The possibility of using real estate owned by the Greek state as collateral for a new loan to cover its funding gap for next year and 2015 is being considered by the Finance Ministry, Kathimerini has learned.
Athens is looking for alternatives to agreeing a third bailout because of the reluctance of its eurozone partners to provide any more money and because the conditionality that would accompany any loans would be politically difficult for the government to accept.
As a result, one of the options being considered is a so-called special purpose vehicle (SPV), which would have both Greek and European management, to be created. It would issue bonds backed by the property assets.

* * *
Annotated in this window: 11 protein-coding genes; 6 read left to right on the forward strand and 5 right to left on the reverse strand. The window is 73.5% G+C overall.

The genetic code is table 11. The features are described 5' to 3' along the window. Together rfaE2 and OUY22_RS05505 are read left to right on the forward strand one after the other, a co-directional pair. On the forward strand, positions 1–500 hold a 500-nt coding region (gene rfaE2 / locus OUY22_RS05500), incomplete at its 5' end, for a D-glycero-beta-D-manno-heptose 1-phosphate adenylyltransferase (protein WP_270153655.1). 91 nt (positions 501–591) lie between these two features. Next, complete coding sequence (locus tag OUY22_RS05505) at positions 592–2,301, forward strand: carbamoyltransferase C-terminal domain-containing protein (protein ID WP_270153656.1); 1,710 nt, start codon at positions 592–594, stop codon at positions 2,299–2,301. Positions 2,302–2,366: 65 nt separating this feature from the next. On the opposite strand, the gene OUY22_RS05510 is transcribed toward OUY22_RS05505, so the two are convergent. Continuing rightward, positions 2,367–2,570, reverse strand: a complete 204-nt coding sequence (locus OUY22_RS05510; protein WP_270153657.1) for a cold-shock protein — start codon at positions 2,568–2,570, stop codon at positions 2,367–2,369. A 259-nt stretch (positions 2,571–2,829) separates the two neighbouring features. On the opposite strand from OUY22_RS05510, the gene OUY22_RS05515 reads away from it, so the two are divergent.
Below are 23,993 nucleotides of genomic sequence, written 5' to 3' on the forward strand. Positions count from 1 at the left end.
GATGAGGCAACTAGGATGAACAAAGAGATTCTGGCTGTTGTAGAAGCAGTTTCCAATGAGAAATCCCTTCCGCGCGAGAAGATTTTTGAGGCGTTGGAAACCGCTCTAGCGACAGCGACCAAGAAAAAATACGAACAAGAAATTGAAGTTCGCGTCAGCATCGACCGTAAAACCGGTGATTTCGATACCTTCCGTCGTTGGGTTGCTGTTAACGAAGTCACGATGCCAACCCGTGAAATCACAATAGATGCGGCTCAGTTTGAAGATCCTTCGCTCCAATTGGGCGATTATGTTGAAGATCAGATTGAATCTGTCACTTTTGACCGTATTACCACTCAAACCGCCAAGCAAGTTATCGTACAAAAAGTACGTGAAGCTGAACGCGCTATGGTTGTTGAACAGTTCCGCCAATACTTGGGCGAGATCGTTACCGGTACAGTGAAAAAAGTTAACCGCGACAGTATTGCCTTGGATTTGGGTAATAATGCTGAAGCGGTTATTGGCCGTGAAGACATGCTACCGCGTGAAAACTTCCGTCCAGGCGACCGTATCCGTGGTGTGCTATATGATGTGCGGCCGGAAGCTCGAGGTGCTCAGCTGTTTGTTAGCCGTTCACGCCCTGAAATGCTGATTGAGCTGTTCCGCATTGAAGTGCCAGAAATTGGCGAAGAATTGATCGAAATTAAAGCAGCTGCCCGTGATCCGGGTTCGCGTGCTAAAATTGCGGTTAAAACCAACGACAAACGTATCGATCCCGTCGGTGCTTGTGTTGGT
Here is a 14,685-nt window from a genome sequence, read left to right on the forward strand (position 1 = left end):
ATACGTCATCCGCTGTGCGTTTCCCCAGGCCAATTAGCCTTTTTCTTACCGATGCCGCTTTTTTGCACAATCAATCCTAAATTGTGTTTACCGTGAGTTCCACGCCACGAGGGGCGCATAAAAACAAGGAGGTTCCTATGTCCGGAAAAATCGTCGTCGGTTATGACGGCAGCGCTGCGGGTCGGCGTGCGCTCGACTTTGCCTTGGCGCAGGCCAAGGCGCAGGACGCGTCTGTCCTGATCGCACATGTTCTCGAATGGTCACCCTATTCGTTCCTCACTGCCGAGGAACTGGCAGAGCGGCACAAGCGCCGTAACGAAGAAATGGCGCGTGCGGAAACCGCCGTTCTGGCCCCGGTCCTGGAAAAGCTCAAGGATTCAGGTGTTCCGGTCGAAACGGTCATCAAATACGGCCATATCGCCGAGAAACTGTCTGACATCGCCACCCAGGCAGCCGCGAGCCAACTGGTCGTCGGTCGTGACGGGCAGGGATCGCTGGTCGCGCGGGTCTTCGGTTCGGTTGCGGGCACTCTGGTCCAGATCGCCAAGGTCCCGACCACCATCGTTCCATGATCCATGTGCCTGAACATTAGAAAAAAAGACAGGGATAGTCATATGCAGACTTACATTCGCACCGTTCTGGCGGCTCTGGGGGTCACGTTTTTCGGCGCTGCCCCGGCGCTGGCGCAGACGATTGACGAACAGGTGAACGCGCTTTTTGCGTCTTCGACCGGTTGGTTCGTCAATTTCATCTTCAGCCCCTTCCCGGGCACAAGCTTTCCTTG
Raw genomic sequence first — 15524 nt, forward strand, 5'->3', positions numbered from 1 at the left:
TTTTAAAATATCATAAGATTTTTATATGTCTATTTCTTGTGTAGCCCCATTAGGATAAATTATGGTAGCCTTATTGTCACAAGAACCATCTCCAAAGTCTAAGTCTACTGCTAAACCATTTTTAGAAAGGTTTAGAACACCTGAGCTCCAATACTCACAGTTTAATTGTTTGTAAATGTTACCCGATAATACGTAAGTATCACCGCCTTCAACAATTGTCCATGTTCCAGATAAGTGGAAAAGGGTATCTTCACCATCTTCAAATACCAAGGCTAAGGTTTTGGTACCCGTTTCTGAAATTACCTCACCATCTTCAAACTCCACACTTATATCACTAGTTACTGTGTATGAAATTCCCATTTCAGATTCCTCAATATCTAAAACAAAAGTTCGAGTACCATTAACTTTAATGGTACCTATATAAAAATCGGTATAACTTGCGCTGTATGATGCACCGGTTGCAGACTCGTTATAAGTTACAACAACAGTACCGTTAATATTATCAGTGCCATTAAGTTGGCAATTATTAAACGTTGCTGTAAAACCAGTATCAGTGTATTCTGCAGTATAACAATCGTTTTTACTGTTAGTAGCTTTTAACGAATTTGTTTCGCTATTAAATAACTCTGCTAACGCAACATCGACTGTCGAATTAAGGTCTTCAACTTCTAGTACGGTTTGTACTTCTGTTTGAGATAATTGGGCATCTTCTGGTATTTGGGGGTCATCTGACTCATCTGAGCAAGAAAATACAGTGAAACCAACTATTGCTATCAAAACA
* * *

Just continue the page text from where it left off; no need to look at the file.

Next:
These could then be used as collateral for further loans from the European Stability Mechanism. It is thought this would make it easier for eurozone parliaments to approve the release of more loans to Greece and in some cases might mean parliamentary approval is not needed at all.
The other option is to allow investors to buy shares in the SPV, with part of the money going toward covering the funding gap. This option has the advantage of not adding to Greece’s large public debt and is considered a little easier to manage politically. However, it is not certain that the SPV would be able to attract investors.